Despite the highest crime rate in the top 10 at 438.9 points, the Lonestar State has many senior residents, with 16.8% of its population 60 and older. The state also boasts an average property price of $211,199, which still falls lower than states like Florida and Idaho.
“Texas was 29th last year and this year it’s 5th,” Thornton said. “It didn’t surprise me since if you look at Austin, Houston, and Dallas all those places are nice due to their property values.”
Wisconsin, also known as America’s Dairyland, dropped two spots from 2019. But its crime rate of 319.9 and senior population remained the same as last year.
Nebraska remains an affordable choice with an average property price of $178,983.
While the state did not appear on last year’s list, this year it entices retirees with its high life expectancy of 78.5 years and low property price of $198,377.
The state didn’t make last year’s top 10, but this year made the cut largely because of its high life expectancy of 79.0 years.
Wrapping up the top 10 is Idaho, a bustling technology hub that’s safe for those in their golden years. The state’s crime rate of 226.4 points is the lowest of all states in the top 10 list.
Worst 10 states for retirement
The worst states appear in ascending order.
With one of the lowest crime rates on Blacktower’s list (377.1) points, the Treasure State has a somewhat higher cost of living ($288,867).
The South Central state has a high crime rate, even though its average property price is relatively affordable at $130,907, the cheapest among the worst 10 states.
Bordering Washington D.C., Maryland’s high average property value of $312,990 doesn’t attract new retirees.
Louisiana, known for its celebrations of Mardi Gras and French architecture, also is far from being a safe haven for retirees. The state has a high crime rate and a low life expectancy of 75.1 years of age.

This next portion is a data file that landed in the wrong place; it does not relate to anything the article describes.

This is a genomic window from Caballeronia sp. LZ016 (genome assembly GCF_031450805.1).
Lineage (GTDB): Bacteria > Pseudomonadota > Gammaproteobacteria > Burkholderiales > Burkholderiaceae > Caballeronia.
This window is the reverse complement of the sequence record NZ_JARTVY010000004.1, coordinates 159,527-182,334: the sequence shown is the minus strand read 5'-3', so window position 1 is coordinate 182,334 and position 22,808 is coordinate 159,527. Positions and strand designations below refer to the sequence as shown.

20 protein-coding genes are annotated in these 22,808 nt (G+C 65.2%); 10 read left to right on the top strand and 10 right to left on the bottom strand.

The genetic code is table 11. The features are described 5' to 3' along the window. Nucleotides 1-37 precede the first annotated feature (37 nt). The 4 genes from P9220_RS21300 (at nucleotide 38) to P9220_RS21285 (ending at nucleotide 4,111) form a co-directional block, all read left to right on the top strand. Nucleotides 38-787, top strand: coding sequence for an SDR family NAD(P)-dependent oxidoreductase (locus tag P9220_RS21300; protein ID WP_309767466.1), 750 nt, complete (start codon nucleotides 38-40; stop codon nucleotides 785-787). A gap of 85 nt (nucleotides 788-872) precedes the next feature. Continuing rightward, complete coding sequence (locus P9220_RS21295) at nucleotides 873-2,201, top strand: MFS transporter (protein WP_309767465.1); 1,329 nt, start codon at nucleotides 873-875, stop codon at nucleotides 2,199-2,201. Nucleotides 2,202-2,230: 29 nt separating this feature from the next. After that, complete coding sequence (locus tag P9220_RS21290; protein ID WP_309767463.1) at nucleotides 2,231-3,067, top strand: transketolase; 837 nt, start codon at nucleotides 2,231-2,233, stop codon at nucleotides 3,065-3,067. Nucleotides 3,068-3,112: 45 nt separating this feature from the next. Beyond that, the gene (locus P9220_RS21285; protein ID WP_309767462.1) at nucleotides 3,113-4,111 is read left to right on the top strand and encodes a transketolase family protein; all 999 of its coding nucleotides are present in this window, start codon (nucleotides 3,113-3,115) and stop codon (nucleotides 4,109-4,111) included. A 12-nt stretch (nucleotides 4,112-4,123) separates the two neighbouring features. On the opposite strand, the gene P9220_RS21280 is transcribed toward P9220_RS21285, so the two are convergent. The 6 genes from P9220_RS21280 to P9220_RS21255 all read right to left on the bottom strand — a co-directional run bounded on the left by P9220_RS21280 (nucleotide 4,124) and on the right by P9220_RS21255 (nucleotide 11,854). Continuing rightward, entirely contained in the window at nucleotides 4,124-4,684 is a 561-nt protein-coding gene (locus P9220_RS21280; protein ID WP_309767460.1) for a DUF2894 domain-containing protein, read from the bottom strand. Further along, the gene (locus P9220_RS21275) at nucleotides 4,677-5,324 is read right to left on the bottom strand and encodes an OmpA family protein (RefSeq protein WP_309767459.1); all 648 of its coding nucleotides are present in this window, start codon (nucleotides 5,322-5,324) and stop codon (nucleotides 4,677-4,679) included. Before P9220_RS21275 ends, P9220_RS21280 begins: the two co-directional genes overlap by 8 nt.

While the southern state of Alabama has about 22% of its population 60 and older, what may push away retirees is a lower life expectancy of 75.4 year compared with other states.
Although it doesn’t have the highest crime rate as it did last year, Tennessee has also moved up in worst rankings by one spot compared to last year. While the state does have an affordable average property price of $192,630, it isn’t enough to compensate for its high crime rate.
4. New Mexico
New Mexico’s high crime rate of 783.5 points is a major deterrent for retirees and the reason it fell in the rankings this year.
Colloquially known as the Silver State and home to Las Vegas, Nevada isn’t an attractive option for retirees. The state climbed up in the worst rankings by four positions due to its property price at $309,730.
Despite its temperate tropical climate and highest life expectancy of all 50 states, Hawaii still falls in the bottom 10. The state has the highest average property price on the list at $642,526, making it unaffordable for many retirees.
The cold weather isn’t the only factor that many retirees won’t like. Alaska has the highest crime rate on the list of 829 points. Its residents who are 60 and older make up just 15.8% of the state’s population. That’s why it’s the worst state for retirees, according to Blacktower.